In Bayesian terms, the reviewer who treats his or her “belief” in the study result as informative is unhelpfully substituting his or her posterior estimate for an assessment of the likelihood ratio associated with the data. Who cares what the reviewer “believes”? Disagreement about the relative strength of competing hypotheses is, after all, the occasion for data collection! If a judge or lawyer can “get” that a “brick is not a wall,” then surely a consumer of empirical research can, too: the latter should be asking whether an empirical study has “any tendency … to make a fact … of consequence” to empirical inquiry either “more or less probable” in the estimation of interested scholars (this is primarily a question of the validity of the methods used and the probative weight of the study finding).

That is, the reviewer should have his or her eyes glued to  the likelihood ratio, and not be distracted by any particular researcher’s posterior.

3.  “Extraordinary claims require extraordinary proof . . . .” No, they really don’t.

This maxim treats the strength with which a fact is held to be true as a basis for discounting the likelihood ratio associated with contrary evidence. The scholar who takes this position is saying, in effect, “Your result should see the light of day only if it is so strong that it flips scholars from a state of disbelief to one of belief, or vice versa.” 

But in empirical scholarship as in law, “A brick is not a wall.”  We can recognize the tendency of a (valid) study result to make some provisional apprehension of truth less probable than it would otherwise be while still believing—strongly, even—that the contrary hypothesis so supported is unlikely to be true.

* * *

Or to paraphrase a maxim Feynman is sometimes (mis)credited with saying, “Shut up & update!”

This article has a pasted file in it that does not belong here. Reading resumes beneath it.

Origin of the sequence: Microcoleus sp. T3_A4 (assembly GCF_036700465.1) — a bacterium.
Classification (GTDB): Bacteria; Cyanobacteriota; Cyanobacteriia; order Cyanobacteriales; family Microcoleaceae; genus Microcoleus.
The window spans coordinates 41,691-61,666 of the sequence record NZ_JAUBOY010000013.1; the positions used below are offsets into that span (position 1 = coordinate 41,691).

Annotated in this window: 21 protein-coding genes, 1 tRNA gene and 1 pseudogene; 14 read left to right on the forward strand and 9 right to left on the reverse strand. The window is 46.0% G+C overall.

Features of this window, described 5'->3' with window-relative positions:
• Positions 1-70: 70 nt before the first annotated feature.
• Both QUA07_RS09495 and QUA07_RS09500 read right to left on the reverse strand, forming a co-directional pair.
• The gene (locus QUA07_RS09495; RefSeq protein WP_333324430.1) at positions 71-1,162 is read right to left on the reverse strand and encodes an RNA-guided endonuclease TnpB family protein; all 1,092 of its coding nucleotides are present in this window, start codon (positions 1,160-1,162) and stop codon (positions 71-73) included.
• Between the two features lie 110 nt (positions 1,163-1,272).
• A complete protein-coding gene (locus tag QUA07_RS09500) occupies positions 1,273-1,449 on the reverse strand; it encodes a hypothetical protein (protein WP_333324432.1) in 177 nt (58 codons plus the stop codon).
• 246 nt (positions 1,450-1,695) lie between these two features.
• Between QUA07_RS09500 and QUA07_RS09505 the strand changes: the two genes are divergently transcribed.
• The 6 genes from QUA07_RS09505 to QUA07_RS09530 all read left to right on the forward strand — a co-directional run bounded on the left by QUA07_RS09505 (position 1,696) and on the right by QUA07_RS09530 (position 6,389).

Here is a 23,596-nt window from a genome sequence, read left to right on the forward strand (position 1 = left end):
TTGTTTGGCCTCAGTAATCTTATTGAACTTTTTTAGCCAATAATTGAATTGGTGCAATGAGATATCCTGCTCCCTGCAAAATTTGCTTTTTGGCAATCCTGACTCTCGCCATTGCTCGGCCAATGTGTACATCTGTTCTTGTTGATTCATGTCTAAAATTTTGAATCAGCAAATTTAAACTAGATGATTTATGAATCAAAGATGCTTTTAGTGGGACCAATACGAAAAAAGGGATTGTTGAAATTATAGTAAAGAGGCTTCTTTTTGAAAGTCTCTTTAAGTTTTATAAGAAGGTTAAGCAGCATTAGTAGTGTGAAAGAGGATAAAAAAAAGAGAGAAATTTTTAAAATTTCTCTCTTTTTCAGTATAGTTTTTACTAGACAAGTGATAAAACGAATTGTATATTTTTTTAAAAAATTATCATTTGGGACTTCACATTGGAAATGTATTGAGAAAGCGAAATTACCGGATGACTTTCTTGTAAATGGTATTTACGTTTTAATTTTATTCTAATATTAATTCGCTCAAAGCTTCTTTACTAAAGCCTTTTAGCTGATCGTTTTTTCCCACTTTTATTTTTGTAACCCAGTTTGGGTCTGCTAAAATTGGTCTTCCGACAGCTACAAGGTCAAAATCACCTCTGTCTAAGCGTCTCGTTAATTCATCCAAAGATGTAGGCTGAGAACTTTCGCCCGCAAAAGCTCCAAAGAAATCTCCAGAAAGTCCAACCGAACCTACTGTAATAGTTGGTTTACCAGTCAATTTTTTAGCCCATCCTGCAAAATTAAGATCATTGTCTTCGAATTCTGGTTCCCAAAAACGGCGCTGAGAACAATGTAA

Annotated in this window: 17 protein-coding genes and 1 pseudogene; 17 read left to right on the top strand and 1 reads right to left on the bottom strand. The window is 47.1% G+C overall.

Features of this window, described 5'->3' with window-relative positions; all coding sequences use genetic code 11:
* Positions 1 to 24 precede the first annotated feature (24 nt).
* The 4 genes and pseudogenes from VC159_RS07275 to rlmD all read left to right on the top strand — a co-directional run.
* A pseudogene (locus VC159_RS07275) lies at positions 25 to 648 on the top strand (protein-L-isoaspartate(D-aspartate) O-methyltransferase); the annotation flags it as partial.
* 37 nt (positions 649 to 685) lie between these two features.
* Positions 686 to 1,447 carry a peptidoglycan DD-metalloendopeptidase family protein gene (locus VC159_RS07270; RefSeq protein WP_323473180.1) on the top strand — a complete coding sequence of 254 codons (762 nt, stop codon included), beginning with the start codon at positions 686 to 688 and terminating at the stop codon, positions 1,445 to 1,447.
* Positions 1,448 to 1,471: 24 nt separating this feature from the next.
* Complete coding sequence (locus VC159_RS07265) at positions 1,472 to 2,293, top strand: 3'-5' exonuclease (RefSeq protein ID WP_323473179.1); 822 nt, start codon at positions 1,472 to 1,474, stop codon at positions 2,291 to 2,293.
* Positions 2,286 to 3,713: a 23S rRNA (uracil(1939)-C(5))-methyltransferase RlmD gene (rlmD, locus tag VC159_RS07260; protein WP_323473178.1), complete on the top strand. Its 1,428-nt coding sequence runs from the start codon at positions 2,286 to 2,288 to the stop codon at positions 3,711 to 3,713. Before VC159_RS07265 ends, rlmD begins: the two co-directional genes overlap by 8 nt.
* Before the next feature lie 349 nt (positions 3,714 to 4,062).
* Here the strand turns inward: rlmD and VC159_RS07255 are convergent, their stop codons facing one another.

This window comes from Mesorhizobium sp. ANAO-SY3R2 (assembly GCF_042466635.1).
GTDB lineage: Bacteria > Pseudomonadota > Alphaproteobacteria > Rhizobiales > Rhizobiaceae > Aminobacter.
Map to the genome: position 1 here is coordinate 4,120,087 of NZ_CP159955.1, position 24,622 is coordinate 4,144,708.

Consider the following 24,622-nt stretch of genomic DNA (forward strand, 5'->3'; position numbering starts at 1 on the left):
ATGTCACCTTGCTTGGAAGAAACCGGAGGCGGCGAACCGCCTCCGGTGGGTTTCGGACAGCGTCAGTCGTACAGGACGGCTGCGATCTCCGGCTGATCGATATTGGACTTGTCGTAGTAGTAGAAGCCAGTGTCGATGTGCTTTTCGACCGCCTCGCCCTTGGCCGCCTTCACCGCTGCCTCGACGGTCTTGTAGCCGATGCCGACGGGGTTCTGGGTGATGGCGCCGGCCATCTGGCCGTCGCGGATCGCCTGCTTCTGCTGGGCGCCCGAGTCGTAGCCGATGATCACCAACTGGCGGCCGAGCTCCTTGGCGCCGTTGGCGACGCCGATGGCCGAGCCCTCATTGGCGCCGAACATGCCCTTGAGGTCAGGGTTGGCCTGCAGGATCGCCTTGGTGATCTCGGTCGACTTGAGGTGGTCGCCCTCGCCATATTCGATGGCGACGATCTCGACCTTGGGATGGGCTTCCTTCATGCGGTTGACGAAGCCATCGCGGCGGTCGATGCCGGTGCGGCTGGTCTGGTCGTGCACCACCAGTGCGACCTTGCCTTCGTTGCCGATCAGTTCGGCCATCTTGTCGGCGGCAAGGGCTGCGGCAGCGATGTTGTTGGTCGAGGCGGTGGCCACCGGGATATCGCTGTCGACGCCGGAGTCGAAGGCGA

References

Federal Rules of Evidence (2018) & Advisory Committee Notes.

Lempert, R.O. Modeling relevance. Michigan Law Review, 75, 1021-1057 (1977).

 


PrintView Printer Friendly Version

EmailEmail Article to Friend

Reader Comments (8)

Dan,

"If a judge or lawyer can “get” that a “brick is not a wall,” then surely a consumer of empirical research can, too..." - throwing judges and lawyers under the bus?

"...and not be distracted by any particular researcher’s posterior." - worded like a title IX warning?

"Extraordinary claims require extraordinary proof..." - I have always understood this in terms of the original Hume: "A wise man proportions his belief to the evidence", which I don't think you would disagree with at all. I don't see it as implying “Your result should see the light of day only if it is so strong that it flips scholars from a state of disbelief to one of belief, or vice versa.” I see that you are arguing for accumulation of evidence and against separate individual evidence judgements (dismissing small bricks as insignificant, so to speak), but I never understood the Sagan-esque quote to imply individual evidence judgements. I think you may end up confusing readers based on that interpretation.

June 6, 2018 | Unregistered CommenterJonathan

Hmm. I wondering if Dan's choice of a reviewer's comments to pick on for this particular form of illogic is a bit... pointed. Do you have a particular reviewer in mind, Dan? :-)

But I agree it's sadly all too common - and in both directions, too. A lot of people think a 95% significance is scientifically conclusive, when all it says is the likelihood ratio is big enough to take seriously - to move belief by a non-trivial jump in a particular direction, without necessarily drawing any conclusion or changing any minds. And vice versa, of course, thinking journal papers should only publish claims (or evidence for claims) believed to be true.